This is done by careful packing. In Ireland there is a large number of persons directly interested in keeping up all the oppressions and plunders aforesaid, because they are allowed a share in the spoils of the poor. This comes to them in a thousand shapes. Small pensions or offices bestowed on themselves or their friends, or even the expectation or bare possibility of the like: custom brought to their shops by those who live on the people’s earnings, eat the people’s food, and wear the people’s clothes: connexion, by family or interest, with any one who profits by the system;—in one way or another it is easy to understand how there comes to be a pretty large class with the foreign government, and against their own people. These are the men to serve as ‘jurors of our Lady the Queen.’ These are the vicinage. These are the ‘good and lawful men’ contemplated in law-books. When you find yourself arraigned before twelve of these fellows, you are to suppose yourself on a trial per pais, by the country; and if you hint a doubt of it, you are in for another misdemeanour. If the twelve have lately signed a ‘declaration of loyalty,’ or an address of confidence in the government, so much the better for their purpose.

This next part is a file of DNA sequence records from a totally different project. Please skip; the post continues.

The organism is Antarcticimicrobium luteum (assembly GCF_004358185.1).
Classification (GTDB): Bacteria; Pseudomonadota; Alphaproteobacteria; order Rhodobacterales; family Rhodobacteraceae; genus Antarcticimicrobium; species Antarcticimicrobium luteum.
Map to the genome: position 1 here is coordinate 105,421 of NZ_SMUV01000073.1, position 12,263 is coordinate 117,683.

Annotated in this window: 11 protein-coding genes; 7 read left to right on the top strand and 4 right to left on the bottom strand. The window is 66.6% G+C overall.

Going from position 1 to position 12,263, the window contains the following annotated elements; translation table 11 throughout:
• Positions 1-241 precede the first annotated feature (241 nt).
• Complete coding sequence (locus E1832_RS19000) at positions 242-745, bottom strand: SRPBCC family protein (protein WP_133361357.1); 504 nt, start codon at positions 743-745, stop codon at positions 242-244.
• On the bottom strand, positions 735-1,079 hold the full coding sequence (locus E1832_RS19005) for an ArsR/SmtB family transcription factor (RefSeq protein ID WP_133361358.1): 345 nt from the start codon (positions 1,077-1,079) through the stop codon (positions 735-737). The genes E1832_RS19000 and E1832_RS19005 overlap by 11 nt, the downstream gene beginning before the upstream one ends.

The way the twelve sure men are brought together is thus: The Queen names the sheriff, and the sheriff names the jurors—that is to say, the ‘government’ appoints the judges, who are to decide between it and the natives, having first well and truly bribed them by places, custom, and expectations, as aforesaid. It keeps also in its Holy of Holies (called the Crown-office), an ark or ballot-box, and a ministering high-priest, who knows his duty, and does it.


The twelve lawful men being shut up in their box, and sworn to give a true verdict according to the evidence, the indictment is opened. Now, an indictment for the political offence of ‘sedition’ describes the seditious libel as ‘false, wicked, scandalous, and malicious,’ or ‘false, defamatory, and seditious,’ but always false. Well, of course it is true—every prosecuted seditious libel is true to the letter; but the gentleman on the bench, who is called a Judge, and is dressed in red cloth and whalebone, always tells them that the law says this truth is false. If the accused person offer to prove, by witnesses, that it is true, and not false, the ‘Judge’ says it is against the ‘law’ to prove any such thing. And it is so.